Nor was there any duty upon this purchaser, in the absence of other facts suggesting inquiry, when the seller presented conveyances to it apparently valid, and gave its assurance that they vested perfect titles in it, to make further investigation. The presumption always is, in the absence of countervailing evidence, that men tell the truth and that bills of sale and deeds prima facie valid are actually so, and purchasers may lawfully act upon this presumption. Jones v. Simpson, 116 U. S. 609, 615, 6 Sup. Ct. 538, 29 L. Ed. 742. "Where a person has not actual notice, he ought not to be treated as if he had notice, unless the circumstances are such as enable the court to say not only that he might have acquired, but also that he ought to have acquired, the notice with which it is sought to affect him; that he would have acquired it but for his gross negligence in the conduct of the business in question.” Ware v. Lord Egmont, 4 D. M. & G. 460, 473; Sugden on Vendors, 622; Wilson v. Wall, 73 U. S. 83, 91, 18 L. Ed. 727. "What makes inquiry a duty is such a visible state of things as is inconsistent with a perfect right in him who proposes to sell. Meehan v. Williams, 48 Pa. 238, 241; Townsend v. Little, 109 U. S. 504, 511, 3 Sup. Ct. 357, 27 L. Ed. 1012; Colorado Coal Co. v. U. S., 123 U. S. 307, 316, 319, 8 Sup. Ct. 131, 31 L. Ed. 182; Crawford v. Neal, 144 U. S. 585, 595, 12 Sup. Ct. 759, 36 L. Ed. 552. The notice to the Detroit Company meets none of these tests of constructive notice where actual notice is absent.

The next contention is that the timber contracts conveyed nothing but an equitable claim to the title of the grantors in them to the timber, because they were executory contracts to sell, and that, therefore, the Detroit Company could not be a bona fide purchaser, because it acquired no legal estate under them. But the contracts were not executory agreements to sell, but absolute conveyances in præsenti of the timber growing upon the land. They therefore vested in the Martin Company and its grantors an interest in the real estate. White v. Foster, 102 Mass, 375; Russell v. Myers, 32 Mich. 522.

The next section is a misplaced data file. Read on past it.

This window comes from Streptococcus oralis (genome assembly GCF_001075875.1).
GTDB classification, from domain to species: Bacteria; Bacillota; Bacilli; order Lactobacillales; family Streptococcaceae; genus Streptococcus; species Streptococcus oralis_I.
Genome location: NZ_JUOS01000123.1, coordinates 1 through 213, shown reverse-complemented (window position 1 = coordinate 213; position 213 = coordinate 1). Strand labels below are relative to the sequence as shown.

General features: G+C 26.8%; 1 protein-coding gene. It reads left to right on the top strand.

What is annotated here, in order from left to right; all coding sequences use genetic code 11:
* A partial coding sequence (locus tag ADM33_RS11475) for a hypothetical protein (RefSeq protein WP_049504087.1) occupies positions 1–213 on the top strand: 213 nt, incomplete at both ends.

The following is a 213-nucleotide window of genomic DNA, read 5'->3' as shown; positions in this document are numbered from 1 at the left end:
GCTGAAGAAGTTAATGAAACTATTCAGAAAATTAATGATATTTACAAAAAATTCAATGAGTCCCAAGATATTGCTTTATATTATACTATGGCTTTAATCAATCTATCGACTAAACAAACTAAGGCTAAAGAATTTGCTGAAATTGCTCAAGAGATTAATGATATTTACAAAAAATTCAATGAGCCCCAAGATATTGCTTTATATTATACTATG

Finally, counsel for the government say—and this seems to be the argument upon which they most implicitly rely-that acquisition of the legal title was indispensable to the defense of a bona fide purchase; that the legal title to all but 13 of the 4+ tracts was in the United States when the Detroit Company purchased; that the title to the timber on these 31 tracts which the Detroit Company bought was a mere equitable title evidenced by the final receipts; that these receipts constituted notice to the Detroit Company that they had been secured by the fraud and perjury of the entrymen and entrywomen, and that the company could not divest itself of this notice by the subsequent issue of the patents and the acquisition of the legal title which inured to it thereunder. There are many reasons why this argument is not persuasive. In the first place, conceding for the present, without admitting or deciding this to be the law, that a legal estate in the vendee is an essential condition of the defense of a bona fide purchase, such an estate vested in the Detroit Company before it received any notice of the alleged fraud. In the second place, the patents, when issued, related back to the dates of the applications upon which they were founded, and vested the legal estate in the timber in the Detroit Company as of the date of its purchase from the Martin Company, and before it had notice of the fraud. And, in the third place, the Detroit Company was an innocent purchaser for value, in good faith, of the equitable title to the timber, evidenced by the final receipts, and the legal title vested in it by the issuance of the patents before the government assailed either.